Indeed, this philosophy can also be applied to non-tag games that do feature a team-elimination system, such as The King of Fighters and the Capcom vs. SNK games.

Meanwhile, certain other tag-team fighters, specifically the Tekken Tag series and Street Fighter X Tekken, try to work around the aforementioned slippery slope situations by simply removing the elimination factor, and thus requiring the players to take out only one character from a team to win.

Balance, Allowing the Best of Each Style

This emphasis on stealing momentum and control also applies to how these tag-team games are balanced. As we’ve seen multiple times in the Marvel Versus games, these games tend to allow the most powerful and oppressive expressions of certain playstyles, as these are best suited to steal control and momentum.

The application of this is easy enough to see in rushdown characters. By their very nature, rushdown characters are good at generating momentum and taking control–which is why they often take the point role in a team. Naturally then, these characters are also good at taking back momentum and control as well. That said, with other play styles also being given the “best of” treatment–being made stronger in response to rushdown’s naturally affinity for this–the style does need a little something extra.

In the Marvel Versus series, that something extra is freedom of movement. The series sees an amazing diversity of movement options, with multiple directional air dashes (including the vaunted 8 way air dash), fast teleports, free flight modes, and more. This is why characters such as MvC2’s Magneto or UMvC3’s Zero are top tiers. They have good mobility that compliments their rushdown games.

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Arguably one of the best rushdown characters ever designed.

Zoning is a style that’s less straightforward when it comes to making it something that can steal momentum and control. Just keeping an opposing team at arms length slows momentum down, but doesn’t actually steal it. What these characters need is a way to capitalize on the mistakes that their opponents make in trying to get in.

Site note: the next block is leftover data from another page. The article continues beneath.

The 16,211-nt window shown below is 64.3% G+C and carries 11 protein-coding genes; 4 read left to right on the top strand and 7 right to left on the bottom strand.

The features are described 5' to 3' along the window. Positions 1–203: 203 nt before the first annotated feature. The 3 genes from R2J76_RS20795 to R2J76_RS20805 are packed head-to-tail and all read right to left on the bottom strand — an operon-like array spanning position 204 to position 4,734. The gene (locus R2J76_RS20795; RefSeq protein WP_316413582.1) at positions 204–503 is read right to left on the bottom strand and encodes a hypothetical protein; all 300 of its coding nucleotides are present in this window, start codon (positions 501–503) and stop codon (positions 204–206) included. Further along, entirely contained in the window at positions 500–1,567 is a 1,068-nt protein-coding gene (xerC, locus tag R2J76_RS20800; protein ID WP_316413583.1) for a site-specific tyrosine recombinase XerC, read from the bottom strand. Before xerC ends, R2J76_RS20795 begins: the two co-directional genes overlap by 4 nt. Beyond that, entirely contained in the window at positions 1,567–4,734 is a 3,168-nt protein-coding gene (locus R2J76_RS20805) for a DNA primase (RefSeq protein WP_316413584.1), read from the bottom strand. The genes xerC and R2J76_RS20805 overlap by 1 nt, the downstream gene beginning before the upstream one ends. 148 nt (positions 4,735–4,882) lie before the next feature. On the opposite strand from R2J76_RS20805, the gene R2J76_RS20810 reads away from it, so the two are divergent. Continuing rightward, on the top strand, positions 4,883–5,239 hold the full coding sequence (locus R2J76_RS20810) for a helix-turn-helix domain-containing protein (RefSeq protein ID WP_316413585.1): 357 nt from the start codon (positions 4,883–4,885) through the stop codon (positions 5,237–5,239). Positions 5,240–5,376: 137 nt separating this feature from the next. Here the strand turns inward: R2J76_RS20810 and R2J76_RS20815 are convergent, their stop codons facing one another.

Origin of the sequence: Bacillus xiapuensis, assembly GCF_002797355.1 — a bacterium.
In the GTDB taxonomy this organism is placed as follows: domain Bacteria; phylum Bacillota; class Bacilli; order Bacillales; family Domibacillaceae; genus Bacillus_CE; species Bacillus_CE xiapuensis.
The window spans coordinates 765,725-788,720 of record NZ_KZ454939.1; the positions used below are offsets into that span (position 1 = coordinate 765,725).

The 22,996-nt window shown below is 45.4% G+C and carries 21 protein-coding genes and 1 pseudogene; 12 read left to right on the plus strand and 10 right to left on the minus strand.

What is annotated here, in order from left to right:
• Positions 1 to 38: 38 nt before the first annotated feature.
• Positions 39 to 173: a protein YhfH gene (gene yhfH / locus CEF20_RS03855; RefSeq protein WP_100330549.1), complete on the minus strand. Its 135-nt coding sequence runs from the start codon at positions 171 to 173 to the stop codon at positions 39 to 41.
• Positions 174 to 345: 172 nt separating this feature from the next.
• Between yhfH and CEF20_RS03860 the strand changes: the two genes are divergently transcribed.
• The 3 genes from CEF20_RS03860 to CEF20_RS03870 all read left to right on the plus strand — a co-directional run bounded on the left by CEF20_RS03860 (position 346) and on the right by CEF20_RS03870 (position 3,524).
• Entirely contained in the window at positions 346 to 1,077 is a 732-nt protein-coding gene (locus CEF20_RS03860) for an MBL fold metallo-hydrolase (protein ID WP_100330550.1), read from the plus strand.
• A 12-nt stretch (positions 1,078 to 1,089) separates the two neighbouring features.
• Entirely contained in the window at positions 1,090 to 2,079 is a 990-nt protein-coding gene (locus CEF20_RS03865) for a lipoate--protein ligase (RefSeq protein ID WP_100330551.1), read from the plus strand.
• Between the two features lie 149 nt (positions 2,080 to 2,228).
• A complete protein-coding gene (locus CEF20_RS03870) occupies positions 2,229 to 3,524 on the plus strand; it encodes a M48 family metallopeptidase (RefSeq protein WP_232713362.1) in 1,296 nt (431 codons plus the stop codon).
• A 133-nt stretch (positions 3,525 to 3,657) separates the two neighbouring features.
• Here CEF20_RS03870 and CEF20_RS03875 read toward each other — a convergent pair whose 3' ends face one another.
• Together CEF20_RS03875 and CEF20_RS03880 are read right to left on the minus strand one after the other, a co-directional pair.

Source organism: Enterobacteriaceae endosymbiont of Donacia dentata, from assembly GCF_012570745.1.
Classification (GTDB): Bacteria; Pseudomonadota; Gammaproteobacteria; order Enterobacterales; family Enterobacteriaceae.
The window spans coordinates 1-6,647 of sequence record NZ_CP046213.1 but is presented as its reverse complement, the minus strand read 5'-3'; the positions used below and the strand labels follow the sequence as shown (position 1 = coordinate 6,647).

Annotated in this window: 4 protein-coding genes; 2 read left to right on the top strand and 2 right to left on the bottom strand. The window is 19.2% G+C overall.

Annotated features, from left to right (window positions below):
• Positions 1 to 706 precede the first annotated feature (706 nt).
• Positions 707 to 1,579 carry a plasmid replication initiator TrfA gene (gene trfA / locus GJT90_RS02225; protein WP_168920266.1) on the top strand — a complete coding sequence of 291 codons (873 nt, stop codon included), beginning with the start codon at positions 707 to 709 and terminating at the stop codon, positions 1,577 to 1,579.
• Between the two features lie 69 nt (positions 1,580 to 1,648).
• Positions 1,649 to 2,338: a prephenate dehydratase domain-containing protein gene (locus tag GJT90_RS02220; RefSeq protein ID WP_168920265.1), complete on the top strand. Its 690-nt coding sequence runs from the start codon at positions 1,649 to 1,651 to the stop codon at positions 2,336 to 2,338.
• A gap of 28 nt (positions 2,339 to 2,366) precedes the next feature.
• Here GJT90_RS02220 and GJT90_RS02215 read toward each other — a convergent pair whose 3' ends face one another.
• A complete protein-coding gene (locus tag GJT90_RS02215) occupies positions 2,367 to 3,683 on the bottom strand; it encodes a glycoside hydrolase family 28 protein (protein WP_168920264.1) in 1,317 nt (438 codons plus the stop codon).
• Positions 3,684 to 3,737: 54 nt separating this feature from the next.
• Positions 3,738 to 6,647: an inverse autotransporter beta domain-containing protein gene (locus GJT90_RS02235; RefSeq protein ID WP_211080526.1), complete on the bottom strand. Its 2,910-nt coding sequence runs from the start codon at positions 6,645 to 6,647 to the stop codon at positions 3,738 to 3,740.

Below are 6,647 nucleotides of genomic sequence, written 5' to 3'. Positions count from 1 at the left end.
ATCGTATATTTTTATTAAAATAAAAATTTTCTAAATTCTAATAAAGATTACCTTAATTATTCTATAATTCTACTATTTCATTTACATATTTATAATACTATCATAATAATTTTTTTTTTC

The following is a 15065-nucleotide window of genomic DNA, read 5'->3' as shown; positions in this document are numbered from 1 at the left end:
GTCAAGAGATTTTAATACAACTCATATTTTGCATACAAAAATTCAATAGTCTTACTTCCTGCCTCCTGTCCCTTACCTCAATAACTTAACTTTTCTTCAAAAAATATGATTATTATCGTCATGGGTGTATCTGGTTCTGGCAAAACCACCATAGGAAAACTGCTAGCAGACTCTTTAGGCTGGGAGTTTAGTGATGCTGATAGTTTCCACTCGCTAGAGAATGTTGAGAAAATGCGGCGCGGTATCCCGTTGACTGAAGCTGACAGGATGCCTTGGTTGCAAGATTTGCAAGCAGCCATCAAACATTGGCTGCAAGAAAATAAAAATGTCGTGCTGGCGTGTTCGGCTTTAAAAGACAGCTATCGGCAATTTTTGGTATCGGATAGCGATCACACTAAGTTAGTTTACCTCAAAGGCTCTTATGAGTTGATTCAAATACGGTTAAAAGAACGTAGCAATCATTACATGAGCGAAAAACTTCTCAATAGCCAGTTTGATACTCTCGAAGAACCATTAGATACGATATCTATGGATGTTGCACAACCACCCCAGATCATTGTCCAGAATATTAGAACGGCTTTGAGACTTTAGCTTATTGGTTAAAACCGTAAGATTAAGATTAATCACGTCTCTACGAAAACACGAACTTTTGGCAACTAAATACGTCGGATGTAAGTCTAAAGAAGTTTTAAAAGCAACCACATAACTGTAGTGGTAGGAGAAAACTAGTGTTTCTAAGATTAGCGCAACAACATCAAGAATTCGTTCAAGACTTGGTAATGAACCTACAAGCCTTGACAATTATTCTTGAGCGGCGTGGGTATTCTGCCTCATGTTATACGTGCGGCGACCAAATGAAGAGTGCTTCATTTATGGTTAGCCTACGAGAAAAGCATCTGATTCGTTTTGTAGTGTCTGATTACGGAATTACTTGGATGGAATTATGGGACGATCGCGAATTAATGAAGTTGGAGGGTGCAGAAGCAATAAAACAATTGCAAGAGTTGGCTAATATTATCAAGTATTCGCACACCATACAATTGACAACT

The simplest example of this is MvC2’s Cable. When he has five stocks of meter, he can punish any mistake with multiple Air Hyper Viper Beams. Skullgirls has a similar thing, where Peacock can combo her Argus Agony beam into another one (if the player knows how). Of course, being able to punish with powerful supers isn’t the only way zoning characters can steal momentum. MvC2’s Storm, arguably the character most capable of running away in that game, can still easily take out and deal massive amounts of damage when she gets in on her opponent. Meanwhile, aside from her “bullet hell” fireball lockdown, Morrigan in UMvC3 can also deal a healthy chunk of damage if she gets a hit–which is why it took a player like EG|Chris G to popularize the bullet hell style.

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Her bullets can put you through hell–or outright kill you.

The latter example, Morrigan, also brings us to another interesting playstyle that is only really expressed fully in the Marvel Versus games–lockdown, also known as trapping. This playstyle uses either extreme zoning or rushdown to keep to keep an opponent blocking, “trapping” them so to speak, while punishing any attempts to get out. This play style is something that can only really be considered fair in a tag-team game–being able to lock an opponent down would be too much in a one-on-one fighter. While UMvC3’s  Morrigan/Dr. Doom core is the most recent example, it was in MvC2 that this style really shined with combinations such as Clockw0rk’s Strider/Dr. Doom, Duc Do’s Spiral/Sentinel, and even more that were capable of it.